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Biden-linked groups pose ethical dilemma for his administration

The Biden Institute is part of a small network of charities and academic centers named after Biden, which he helped start after stepping down four years ago to promote causes he worked on. for more than four decades in Washington. Several of them also employed his former collaborators.

Two of the groups – the Biden Foundation and the Biden Cancer Initiative – were shut down in 2019 after Biden announced he would run for president. But the Biden Institute and the Penn Biden Center at the University of Pennsylvania remain active, as does the Beau Biden Child Protection Foundation, which was established after the death of his son Beau Biden in 2015, while Biden was still vice-president.

The Beau Biden Foundation will begin making its major donors public for the first time on Wednesday, when Biden is sworn in.

The Penn Biden Center does not fundraise. The University of Pennsylvania uses general funds to operate the center and has no plans to solicit money for it in the future, according to a spokesperson for the university.

A Biden transition official said the new administration was taking steps to prevent any real or perceived conflicts of interest “or ethically compromising positions.”

“The administration will adhere to high ethical standards and ensure that any affiliation with outside groups will not result in special access or treatment,” the official wrote in an email to POLITICO.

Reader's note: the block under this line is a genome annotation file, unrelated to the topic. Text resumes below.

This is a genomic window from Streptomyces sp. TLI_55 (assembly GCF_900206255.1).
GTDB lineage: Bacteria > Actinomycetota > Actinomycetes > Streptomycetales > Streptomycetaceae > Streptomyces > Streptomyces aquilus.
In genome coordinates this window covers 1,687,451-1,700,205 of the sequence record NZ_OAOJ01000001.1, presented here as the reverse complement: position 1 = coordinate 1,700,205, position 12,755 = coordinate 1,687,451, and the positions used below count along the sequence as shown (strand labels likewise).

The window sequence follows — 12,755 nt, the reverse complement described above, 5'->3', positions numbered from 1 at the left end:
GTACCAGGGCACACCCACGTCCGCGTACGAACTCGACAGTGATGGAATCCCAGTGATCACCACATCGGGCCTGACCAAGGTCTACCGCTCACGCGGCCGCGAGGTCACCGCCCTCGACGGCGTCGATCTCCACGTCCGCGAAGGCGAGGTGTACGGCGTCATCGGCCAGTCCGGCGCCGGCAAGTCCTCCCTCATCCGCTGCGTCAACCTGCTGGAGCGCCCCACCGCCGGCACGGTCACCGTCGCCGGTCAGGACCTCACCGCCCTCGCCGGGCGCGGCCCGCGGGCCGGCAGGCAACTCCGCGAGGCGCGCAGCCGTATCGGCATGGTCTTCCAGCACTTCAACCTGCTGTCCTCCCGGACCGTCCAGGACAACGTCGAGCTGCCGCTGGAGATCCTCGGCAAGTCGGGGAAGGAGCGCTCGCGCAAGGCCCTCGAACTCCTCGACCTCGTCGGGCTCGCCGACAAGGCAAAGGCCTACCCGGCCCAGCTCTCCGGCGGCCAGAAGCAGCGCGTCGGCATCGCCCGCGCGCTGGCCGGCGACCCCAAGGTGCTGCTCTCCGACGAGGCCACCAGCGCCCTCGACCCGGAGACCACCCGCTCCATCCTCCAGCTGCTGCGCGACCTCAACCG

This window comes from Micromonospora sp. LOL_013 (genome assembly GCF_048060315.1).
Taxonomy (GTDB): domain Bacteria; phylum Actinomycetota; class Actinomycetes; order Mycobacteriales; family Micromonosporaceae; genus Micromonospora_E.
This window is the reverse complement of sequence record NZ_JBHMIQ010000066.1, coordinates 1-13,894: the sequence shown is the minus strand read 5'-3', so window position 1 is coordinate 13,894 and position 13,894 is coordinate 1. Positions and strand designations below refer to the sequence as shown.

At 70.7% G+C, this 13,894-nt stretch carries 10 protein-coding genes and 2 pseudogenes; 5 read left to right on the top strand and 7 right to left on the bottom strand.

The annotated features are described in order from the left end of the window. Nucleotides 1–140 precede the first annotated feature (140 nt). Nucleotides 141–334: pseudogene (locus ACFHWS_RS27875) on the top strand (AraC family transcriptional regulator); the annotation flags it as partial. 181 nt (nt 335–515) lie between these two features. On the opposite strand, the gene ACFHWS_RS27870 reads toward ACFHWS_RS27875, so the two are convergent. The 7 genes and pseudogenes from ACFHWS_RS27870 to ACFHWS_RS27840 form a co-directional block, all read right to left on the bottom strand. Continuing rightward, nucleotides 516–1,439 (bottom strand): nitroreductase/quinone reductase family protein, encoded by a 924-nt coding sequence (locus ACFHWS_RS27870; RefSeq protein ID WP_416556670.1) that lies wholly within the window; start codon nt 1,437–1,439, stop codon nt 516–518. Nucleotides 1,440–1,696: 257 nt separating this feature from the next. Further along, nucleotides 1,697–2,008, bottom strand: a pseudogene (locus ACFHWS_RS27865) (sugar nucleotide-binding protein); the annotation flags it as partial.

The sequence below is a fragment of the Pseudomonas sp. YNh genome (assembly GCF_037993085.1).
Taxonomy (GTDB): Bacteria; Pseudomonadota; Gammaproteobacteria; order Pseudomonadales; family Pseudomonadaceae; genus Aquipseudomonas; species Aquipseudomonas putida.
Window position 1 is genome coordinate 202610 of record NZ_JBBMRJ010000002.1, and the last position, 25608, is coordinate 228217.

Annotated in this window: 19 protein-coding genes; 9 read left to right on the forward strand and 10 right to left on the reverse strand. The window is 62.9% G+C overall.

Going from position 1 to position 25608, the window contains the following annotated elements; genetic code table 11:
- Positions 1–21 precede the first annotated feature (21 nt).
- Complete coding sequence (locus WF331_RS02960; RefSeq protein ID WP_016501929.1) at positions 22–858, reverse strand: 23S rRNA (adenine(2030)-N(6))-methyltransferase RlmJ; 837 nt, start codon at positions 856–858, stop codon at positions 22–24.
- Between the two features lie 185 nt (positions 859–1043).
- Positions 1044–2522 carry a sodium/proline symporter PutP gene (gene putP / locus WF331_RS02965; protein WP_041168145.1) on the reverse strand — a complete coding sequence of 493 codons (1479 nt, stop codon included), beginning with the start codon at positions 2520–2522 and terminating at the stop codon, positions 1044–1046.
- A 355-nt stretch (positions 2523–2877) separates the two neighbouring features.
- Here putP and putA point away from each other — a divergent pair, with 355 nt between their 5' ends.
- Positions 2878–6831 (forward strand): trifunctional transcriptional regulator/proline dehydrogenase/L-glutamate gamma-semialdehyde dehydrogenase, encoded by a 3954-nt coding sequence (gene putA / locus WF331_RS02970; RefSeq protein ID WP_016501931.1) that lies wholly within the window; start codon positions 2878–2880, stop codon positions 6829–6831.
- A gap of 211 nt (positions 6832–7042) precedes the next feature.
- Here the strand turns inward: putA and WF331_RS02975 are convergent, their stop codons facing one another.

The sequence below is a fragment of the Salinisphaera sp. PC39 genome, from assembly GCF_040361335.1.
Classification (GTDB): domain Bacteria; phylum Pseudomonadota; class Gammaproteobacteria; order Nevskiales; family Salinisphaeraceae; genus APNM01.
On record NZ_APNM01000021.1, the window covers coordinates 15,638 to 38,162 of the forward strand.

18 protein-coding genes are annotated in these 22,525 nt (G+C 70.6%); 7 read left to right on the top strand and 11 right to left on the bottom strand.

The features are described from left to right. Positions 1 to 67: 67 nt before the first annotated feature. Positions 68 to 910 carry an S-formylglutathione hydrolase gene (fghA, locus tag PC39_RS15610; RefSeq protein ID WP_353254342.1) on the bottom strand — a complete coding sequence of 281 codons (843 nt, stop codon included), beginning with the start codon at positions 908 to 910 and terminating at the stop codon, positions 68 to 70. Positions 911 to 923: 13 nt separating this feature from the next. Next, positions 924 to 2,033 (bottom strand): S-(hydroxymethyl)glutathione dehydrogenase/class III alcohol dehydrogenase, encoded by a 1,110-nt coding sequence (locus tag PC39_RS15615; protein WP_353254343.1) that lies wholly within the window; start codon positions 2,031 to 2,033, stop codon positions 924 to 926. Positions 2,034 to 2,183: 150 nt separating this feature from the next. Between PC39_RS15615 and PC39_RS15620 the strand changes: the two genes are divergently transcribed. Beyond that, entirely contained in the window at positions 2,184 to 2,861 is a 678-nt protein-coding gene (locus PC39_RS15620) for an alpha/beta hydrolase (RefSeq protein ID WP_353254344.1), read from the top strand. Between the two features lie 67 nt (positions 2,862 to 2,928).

But some ethics experts say the president and members of his immediate family should sever ties with the Biden Institute and the Beau Biden Foundation if they plan to continue raising funds.

“They should at least disclose their donors, and I think the Biden family should at least remove their name if they want to continue fundraising,” said Richard Painter, President George W’s chief ethics counselor. The Bush White House.

Meredith McGehee, the executive director of Issue One, a Washington group that promotes political reform, said she would like to see groups disclose all donors dating back five years.

“It’s clear that when you’re president you have to break all ties,” she says.

The painter also urged Hunter Biden to step down from his role as co-chair of the Beau Biden Foundation, noting that he encouraged Chelsea Clinton in 2016 to sever ties with the Clinton Foundation if her mother was elected president. (Biden’s daughter, Ashley Biden, recently resigned from the board.)

“I just don’t think it’s worth it,” he says. “Why compromise the presidency? Why create a problem for the right-wing media? “

Other members of Biden’s immediate family are also still involved in the groups. Biden’s sister, Valerie Biden Owens, remains a paid consultant to the Biden Institute, and Beau Biden’s widow, Hallie Biden, is co-chair of the board of directors of the Beau Biden Foundation.

University of Delaware launched a campaign in 2017 with Biden Owens in an effort to raise $ 20 million for the Biden Institute. The university has yet to meet its target and expects fundraising to continue “for years to come,” according to Peter Bothum, a spokesperson for the university.

When asked if the university plans to go public with its donors, Bothum said the university disclosed all donors who gave more than $ 100,000.